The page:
Every May, at its Upfronts presentation to advertisers, CBS touts the “stability” of its schedule, and rightly so. This year, though — after handing Thursday Night Football off to Fox and with much of its Monday slate struggling — the Eye may need to eye significant moves.
For the past four falls, CBS has had or shared dibs on Thursday Night Football, affording it the plum opportunity to air its top-rated series, The Big Bang Theory, on Monday for several critical weeks. Then, after bolstering that year’s start-up sitcom — Life In Pieces in 2015, Kevin Can Wait in 2016 and (well, theoretically) 9JKL this past fall — Big Bang returns to its Thursday home, where this TV season it has led into its successful spinoff, Young Sheldon.
But with Thursday Night Football gone, CBS now doesn’t have that luxury of using Big Bang to effectively anchor two nights. And worse, CBS is wrapping up a particularly brutal season for Monday shows.
On the comedy front, Me, Myself & I was DOA in every timeline, few came knocking for 9JKL and Living Biblically was no heavenly helper. By comparison, Kevin Can Wait (which is averaging a 1.2 demo rating in Live+Same Day numbers), Man With a Plan (1.0) and Superior Donuts (1.0) are the night’s relative sitcom successes.
Scorpion meanwhile ended its fourth season not just on an all-time low note but as CBS’ least watched, second-lowest rated original drama.
How then can CBS keep Monday from flailing, when Premiere Week rolls around in September?
You have to figure the network has no interest in voluntarily moving Big Bang to Mondays for a bit, even in the name of being a tide that lifts all boats. Instead, it’s better utilized to ensure a strong sophomore start for Young Sheldon on Thursdays. But with its two strongest sitcoms married to late in the week, what is CBS’ best play to pump up Monday?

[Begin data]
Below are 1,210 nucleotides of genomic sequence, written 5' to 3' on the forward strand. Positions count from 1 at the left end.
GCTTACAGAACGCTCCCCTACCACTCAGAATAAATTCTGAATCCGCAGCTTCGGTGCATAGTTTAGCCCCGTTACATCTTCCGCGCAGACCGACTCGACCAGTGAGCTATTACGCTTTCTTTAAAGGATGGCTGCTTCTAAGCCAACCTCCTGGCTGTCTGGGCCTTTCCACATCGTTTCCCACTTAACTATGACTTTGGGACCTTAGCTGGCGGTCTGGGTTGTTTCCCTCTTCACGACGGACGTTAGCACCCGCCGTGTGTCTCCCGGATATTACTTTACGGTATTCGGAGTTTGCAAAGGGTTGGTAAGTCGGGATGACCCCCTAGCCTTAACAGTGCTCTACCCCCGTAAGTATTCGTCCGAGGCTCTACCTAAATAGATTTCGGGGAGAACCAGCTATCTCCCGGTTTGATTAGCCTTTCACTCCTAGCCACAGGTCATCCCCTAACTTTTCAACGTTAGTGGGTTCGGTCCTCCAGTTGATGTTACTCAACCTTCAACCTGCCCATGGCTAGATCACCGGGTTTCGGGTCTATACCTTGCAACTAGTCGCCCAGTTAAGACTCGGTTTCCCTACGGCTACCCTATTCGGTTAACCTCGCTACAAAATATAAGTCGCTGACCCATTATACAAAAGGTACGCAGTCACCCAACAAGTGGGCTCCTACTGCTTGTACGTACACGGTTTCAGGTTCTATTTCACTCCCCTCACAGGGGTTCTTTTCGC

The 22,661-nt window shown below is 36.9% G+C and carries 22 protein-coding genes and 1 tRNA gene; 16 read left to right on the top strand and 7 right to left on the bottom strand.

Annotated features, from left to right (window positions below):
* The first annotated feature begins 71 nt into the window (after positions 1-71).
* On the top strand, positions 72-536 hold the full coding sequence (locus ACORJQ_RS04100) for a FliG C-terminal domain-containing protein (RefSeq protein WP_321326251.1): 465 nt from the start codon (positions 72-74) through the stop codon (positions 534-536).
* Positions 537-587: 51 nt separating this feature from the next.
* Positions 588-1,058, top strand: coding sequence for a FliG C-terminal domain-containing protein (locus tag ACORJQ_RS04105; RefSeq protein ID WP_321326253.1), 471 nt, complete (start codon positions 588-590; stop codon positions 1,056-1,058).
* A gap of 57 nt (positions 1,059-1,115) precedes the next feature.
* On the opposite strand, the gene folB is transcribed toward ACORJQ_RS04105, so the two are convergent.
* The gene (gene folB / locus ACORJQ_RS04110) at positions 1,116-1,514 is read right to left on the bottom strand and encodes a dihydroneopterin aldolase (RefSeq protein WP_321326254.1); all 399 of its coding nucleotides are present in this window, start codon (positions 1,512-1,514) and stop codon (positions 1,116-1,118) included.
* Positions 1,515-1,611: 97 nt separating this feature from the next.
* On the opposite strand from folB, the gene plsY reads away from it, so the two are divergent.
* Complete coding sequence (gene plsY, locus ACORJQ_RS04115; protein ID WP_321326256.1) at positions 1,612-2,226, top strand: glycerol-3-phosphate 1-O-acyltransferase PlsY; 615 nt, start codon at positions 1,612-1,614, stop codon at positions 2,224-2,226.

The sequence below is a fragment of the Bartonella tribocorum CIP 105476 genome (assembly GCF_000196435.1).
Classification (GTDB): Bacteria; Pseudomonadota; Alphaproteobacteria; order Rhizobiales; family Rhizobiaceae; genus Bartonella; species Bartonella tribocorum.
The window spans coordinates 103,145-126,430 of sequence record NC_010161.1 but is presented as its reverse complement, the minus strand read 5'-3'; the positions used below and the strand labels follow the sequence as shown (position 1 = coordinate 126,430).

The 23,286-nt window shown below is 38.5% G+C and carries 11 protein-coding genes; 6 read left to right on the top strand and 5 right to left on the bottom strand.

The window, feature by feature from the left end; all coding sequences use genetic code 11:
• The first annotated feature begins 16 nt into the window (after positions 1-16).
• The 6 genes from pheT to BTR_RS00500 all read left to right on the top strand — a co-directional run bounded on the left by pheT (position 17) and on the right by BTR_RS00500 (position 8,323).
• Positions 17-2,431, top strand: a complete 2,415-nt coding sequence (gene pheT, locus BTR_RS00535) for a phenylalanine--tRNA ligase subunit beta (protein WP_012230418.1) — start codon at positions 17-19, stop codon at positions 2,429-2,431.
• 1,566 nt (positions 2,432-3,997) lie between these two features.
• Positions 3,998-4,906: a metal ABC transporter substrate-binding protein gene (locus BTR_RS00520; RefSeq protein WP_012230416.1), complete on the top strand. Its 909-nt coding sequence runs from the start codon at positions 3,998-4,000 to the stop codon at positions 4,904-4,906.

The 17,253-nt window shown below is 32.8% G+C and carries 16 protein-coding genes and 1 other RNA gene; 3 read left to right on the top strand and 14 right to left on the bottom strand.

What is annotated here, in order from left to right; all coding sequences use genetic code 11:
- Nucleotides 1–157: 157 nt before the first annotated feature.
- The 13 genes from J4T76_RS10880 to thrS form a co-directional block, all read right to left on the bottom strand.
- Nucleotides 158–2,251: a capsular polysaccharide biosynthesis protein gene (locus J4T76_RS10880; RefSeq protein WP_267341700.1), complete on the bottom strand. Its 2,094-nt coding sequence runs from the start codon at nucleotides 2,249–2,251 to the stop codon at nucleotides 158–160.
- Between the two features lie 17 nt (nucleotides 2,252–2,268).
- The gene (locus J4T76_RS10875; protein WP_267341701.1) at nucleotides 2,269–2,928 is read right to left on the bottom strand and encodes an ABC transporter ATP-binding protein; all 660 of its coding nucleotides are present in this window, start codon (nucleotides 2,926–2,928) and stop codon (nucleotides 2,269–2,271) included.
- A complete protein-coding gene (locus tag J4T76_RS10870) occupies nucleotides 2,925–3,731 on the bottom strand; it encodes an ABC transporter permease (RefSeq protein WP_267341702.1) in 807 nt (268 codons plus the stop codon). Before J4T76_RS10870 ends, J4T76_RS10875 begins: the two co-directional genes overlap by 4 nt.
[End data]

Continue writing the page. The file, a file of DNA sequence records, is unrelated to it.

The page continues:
Well, if the past TV season has taught us anything, it’s that revivals of beloved sitcoms are money in the bank. ABC’s Roseanne in an instant displaced Big Bang as TV’s top comedy, while NBC’s Will & Grace burned hot right out of the gate. So it stands to reason that CBS might use its Murphy Brown revival to give Monday a strong opener, in the form of a familiar, Emmys-winning comedy. Feed that into Kevin Can Wait, followed by Superior Donuts and the most promising new comedy pilot, and you have a promising two-hour block.
As for Monday’s final hour: In the event that Scorpion has served up its last brilliant solve — or becomes the latest occupant of Sunday night’s closer position, should Madam Secretary return to its 8/7c home — why not double down on the “What’s old is new again” theme and go with the Cagney & Lacey reboot, starring Sarah Drew (Grey’s Anatomy) and Michelle Hurd (Blindspot)? Thus bookending the night with a Formidable Women theme?
The rest of CBS’ slate, meanwhile, looks like it could enjoy the “stability” mentioned above.
NCIS, Bull and NCIS: New Orleans are all renewed and seem pretty compatible, though if the Magnum P.I. reboot comes in strong and makes the schedule, I wouldn’t be surprised to see CBS use it to freshen this night (maybe hold NOLA for midseason?). Survivor‘s always gonna open Wednesdays, but an argument could be made to deploy SEAL Team elsewhere to hopefully hunt down a bigger audience; if Criminal Minds gets a Season 14, it’s likely to stay put in the 10 pm spot. Thursday is a big ol’ “STET” as we say in publishing — no foreseeable changes. Same goes for Friday night’s comfortable MacGyver/Five-0/Blue Bloods combo.
Sunday requires a bit more guesswork. Wisdom of the Crowd was a washout and the jury is still out on Alan Cumming’s Instinct. Will CBS keep NCIS: LA and Madam Secretary where they are, and try out another newbie in the post-60 Minutes slot? Or will some arrangement of the returning dramas fill the 8 and 9 pm slots, making way for a different veteran series to close out the maddeningly NFL-delayed lineup?
Share your own CBS scheduling ideas below!